New Testament Christological Hymns: Exploring Texts, Contexts, and Significance

I was recently having a conversation with someone over how much place academics have within the realm of Christianity. Personally, I believe that in order for us to be disciples of Jesus Christ, today, there has to be a level of constant academic work in order for us to connect with our roots. Then I realized, it has been a while since the Heart Man Blog Book Reviews took on an academic work. So for this month the book is New Testament Christological Hymns: Exploring Texts, Contexts, and Significance by Matthew E Gordley published by InterVarsity Press in August of last year. Gordley seeks to look at several passages that have been recognized as possible hymns and helps us to re-connect with our faith’s past and beginnings.

“The prophets promised an outpouring of joy when God began to fulfill his promises of restoration (Joel 2:26-27; Zeph 3:14-15; Zech 9:9-10; Is 66:7-11). Mary’s praise thus begins the joyous symphony that follows. In this respect Mary may be considered a model for early Christian worship.”

Matthew Gordley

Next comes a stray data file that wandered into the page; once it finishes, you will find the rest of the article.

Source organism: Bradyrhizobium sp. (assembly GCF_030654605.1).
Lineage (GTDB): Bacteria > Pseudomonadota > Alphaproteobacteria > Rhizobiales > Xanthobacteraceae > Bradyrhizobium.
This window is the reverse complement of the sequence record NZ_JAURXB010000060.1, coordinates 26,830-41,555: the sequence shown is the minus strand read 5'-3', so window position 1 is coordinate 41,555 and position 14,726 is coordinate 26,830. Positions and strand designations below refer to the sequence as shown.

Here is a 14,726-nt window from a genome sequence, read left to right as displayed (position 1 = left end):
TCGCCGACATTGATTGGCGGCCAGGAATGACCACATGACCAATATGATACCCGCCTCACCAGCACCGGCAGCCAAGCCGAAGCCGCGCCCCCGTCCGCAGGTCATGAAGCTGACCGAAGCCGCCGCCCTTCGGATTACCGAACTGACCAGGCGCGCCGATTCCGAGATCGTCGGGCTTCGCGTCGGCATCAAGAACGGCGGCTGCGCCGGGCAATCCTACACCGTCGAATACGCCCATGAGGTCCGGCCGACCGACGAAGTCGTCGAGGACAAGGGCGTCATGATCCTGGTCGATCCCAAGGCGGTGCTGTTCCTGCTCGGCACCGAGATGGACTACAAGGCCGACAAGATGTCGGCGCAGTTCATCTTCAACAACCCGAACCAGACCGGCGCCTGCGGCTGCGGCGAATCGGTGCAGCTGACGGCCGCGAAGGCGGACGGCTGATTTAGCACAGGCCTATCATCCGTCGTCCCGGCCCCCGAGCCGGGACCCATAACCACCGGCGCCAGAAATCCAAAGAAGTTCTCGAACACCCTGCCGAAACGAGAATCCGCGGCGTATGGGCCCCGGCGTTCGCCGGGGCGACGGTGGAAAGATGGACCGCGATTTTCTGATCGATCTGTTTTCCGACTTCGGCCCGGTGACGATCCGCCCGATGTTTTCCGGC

Gordley seeks to argue that there is a significant usage of hymns within the New Testament. Though it is impossible to know if the hymnic passages are original to author or assimilated from hymns being used, the study of these hymns is important for understanding the worship practices of the Early Church. After chapters that set the reasoning for this type of study, and an overview of hymns that are used elsewhere during the same period (Greek hymns, Jewish psalms, and others), he turns to engage with particular passages. The major passages under his lense are Phillipians 2:6-11, Collosians 1:15-20, and John 1:1-18. The sixth chapter of this book is a survey of several other passages found within the New Testament, but he does not spend as much time with these has he does with the previous three passages. His final chapter is the summation of this entire study where he declares that “worship is, in its broadest scope, an intentional practice of affirming, proclaiming, and confessing an allegiance to God that, among other things, enables the worshiper to see himself or herself as part of a reality that is larger than the visible reality on offer within the world in which the worshiper lives.” Meaning that worship is a truly cosmic event where the worshiper must be able to recognize their place and glorifying God in their submission to Him.